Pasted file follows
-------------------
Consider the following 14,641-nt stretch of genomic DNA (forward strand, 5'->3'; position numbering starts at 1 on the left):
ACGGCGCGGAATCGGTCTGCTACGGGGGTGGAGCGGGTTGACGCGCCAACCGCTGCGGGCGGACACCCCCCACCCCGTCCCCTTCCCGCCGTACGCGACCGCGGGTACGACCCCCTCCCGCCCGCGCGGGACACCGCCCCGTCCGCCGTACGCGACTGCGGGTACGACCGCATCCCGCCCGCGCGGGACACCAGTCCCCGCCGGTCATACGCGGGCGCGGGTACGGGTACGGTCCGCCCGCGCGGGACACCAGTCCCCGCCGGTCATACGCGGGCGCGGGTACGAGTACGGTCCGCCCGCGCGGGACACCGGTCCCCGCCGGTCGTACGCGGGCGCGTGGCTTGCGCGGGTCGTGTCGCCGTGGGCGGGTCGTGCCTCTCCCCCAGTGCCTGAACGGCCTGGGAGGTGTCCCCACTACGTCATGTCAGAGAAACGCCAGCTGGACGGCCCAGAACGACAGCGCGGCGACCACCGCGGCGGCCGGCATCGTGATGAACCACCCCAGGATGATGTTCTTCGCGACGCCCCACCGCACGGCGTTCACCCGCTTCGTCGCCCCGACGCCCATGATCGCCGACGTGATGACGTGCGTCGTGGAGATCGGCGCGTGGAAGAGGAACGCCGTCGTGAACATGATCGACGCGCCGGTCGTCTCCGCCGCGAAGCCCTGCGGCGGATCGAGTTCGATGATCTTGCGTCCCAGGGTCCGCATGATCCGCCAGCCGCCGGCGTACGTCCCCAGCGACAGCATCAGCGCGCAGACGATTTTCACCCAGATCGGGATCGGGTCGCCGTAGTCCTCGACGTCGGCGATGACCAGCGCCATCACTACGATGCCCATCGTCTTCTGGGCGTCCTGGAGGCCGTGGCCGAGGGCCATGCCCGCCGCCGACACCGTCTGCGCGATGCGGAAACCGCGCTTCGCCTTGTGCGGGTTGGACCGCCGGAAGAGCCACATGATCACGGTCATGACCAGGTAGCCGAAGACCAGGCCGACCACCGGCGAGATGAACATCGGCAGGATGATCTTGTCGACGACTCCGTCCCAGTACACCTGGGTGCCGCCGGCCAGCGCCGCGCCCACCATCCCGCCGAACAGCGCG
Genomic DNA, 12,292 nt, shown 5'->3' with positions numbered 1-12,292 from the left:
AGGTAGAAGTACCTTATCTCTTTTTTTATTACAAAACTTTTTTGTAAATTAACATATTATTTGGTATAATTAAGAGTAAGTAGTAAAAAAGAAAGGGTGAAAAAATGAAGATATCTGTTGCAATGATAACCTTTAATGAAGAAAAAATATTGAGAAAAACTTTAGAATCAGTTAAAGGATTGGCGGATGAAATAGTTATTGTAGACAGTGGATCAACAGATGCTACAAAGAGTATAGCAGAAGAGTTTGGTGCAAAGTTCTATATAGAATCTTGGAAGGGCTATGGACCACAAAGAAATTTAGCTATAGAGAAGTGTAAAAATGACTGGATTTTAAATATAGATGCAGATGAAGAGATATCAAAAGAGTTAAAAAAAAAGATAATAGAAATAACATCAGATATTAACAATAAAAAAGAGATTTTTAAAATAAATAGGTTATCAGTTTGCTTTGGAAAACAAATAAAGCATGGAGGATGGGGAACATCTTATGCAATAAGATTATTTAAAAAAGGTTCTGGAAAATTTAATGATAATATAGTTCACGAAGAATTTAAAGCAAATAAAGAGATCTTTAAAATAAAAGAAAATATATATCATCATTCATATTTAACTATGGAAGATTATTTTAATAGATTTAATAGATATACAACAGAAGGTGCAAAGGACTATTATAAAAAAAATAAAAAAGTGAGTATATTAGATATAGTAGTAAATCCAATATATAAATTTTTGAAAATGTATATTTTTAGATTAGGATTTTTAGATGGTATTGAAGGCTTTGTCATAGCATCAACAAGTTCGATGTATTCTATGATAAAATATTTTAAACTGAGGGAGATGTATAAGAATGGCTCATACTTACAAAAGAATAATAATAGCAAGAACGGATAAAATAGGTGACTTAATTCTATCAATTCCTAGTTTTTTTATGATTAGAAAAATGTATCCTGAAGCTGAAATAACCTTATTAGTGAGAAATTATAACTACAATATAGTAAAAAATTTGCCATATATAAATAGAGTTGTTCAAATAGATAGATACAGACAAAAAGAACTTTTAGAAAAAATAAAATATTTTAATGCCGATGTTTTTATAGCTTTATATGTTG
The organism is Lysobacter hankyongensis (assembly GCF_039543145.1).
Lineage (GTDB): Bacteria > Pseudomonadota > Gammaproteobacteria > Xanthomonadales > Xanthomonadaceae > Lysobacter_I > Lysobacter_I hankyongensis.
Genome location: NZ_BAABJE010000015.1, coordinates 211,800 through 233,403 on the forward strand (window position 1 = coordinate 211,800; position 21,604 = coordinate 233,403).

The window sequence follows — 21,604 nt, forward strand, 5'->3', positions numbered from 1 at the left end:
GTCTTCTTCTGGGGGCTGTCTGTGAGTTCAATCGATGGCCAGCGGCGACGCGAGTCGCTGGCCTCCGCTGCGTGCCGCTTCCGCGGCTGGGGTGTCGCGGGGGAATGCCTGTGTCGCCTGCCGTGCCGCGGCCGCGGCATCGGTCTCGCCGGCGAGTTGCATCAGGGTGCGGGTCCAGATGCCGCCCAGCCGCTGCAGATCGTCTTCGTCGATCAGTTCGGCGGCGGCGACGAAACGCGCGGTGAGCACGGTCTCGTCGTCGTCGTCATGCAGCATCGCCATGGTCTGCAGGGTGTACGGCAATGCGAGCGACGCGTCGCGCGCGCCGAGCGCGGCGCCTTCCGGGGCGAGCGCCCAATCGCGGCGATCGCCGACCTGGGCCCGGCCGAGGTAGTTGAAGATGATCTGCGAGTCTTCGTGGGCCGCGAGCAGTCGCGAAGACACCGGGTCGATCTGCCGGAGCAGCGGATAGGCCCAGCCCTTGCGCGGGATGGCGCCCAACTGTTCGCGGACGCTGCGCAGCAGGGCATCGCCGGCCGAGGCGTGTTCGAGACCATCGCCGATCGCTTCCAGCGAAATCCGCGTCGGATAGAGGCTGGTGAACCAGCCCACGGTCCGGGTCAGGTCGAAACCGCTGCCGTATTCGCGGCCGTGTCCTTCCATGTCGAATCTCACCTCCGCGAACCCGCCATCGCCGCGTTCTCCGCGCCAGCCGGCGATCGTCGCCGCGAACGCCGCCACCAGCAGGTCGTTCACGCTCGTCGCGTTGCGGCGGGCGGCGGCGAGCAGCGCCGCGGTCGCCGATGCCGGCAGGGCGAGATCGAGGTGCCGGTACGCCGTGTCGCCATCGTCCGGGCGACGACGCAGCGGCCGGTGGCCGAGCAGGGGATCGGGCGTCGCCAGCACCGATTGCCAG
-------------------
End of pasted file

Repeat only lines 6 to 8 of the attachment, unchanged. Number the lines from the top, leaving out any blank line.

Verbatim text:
Lineage (GTDB): Bacteria > Pseudomonadota > Gammaproteobacteria > Xanthomonadales > Xanthomonadaceae > Lysobacter_I > Lysobacter_I hankyongensis.
Genome location: NZ_BAABJE010000015.1, coordinates 211,800 through 233,403 on the forward strand (window position 1 = coordinate 211,800; position 21,604 = coordinate 233,403).

The window sequence follows — 21,604 nt, forward strand, 5'->3', positions numbered from 1 at the left end: